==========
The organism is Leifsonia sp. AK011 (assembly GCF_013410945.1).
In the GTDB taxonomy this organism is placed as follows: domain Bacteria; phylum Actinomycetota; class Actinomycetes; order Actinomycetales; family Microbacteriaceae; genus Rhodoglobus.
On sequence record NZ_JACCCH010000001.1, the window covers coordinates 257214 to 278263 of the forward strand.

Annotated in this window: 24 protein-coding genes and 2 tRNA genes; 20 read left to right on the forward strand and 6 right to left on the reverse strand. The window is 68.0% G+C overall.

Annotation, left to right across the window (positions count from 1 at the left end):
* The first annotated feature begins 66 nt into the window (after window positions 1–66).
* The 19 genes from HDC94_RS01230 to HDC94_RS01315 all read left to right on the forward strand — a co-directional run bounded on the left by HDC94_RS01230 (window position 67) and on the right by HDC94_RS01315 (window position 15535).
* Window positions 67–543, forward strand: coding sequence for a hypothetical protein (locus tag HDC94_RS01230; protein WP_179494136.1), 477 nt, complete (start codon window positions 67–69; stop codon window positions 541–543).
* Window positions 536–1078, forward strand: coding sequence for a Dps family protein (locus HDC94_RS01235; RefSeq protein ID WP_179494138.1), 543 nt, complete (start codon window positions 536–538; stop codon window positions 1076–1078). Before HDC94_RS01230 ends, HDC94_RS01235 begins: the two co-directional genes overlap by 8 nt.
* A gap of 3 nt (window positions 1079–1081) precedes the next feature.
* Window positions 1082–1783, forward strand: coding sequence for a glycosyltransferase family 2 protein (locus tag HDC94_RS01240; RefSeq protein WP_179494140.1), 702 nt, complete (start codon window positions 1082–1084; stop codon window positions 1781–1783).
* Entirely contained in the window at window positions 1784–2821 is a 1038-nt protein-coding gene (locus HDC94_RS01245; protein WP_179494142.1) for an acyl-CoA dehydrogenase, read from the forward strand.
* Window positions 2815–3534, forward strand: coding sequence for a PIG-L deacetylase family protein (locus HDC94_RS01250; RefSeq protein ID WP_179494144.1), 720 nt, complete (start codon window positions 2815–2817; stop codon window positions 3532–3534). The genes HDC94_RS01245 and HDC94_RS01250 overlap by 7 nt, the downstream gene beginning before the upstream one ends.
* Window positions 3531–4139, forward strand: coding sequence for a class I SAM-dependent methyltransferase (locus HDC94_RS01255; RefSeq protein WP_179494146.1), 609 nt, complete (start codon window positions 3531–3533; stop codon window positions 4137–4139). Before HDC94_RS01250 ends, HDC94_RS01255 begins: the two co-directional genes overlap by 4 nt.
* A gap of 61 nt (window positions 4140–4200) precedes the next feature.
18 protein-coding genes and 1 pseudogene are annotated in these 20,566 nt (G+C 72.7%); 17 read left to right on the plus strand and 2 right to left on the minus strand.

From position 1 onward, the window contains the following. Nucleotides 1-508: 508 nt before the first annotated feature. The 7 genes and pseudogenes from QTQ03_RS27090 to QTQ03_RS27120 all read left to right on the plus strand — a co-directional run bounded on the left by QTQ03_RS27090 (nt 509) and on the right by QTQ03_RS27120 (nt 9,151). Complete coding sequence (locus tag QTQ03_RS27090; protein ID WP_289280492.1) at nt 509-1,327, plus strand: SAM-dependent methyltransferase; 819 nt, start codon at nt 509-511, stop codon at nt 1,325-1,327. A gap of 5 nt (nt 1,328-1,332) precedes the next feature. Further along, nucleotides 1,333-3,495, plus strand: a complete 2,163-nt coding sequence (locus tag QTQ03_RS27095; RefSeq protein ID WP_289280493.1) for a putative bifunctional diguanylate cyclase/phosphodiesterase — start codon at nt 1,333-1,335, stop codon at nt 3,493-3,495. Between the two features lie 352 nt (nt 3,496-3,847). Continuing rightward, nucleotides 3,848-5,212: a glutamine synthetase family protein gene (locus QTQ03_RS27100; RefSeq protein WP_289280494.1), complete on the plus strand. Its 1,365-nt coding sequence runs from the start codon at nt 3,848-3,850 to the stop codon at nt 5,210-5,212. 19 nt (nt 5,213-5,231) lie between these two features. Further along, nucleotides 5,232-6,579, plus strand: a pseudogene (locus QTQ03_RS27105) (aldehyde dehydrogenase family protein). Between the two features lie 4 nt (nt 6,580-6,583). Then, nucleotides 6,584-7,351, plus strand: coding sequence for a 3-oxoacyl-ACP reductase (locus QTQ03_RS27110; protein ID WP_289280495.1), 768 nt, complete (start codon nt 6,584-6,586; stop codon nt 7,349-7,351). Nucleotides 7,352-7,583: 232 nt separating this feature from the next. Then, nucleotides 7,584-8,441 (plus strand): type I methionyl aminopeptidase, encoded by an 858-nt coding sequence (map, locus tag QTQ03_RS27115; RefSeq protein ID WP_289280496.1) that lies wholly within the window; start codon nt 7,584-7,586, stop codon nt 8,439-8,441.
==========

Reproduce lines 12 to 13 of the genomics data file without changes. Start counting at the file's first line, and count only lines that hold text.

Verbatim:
* Entirely contained in the window at window positions 1784–2821 is a 1038-nt protein-coding gene (locus HDC94_RS01245; protein WP_179494142.1) for an acyl-CoA dehydrogenase, read from the forward strand.
* Window positions 2815–3534, forward strand: coding sequence for a PIG-L deacetylase family protein (locus HDC94_RS01250; RefSeq protein ID WP_179494144.1), 720 nt, complete (start codon window positions 2815–2817; stop codon window positions 3532–3534). The genes HDC94_RS01245 and HDC94_RS01250 overlap by 7 nt, the downstream gene beginning before the upstream one ends.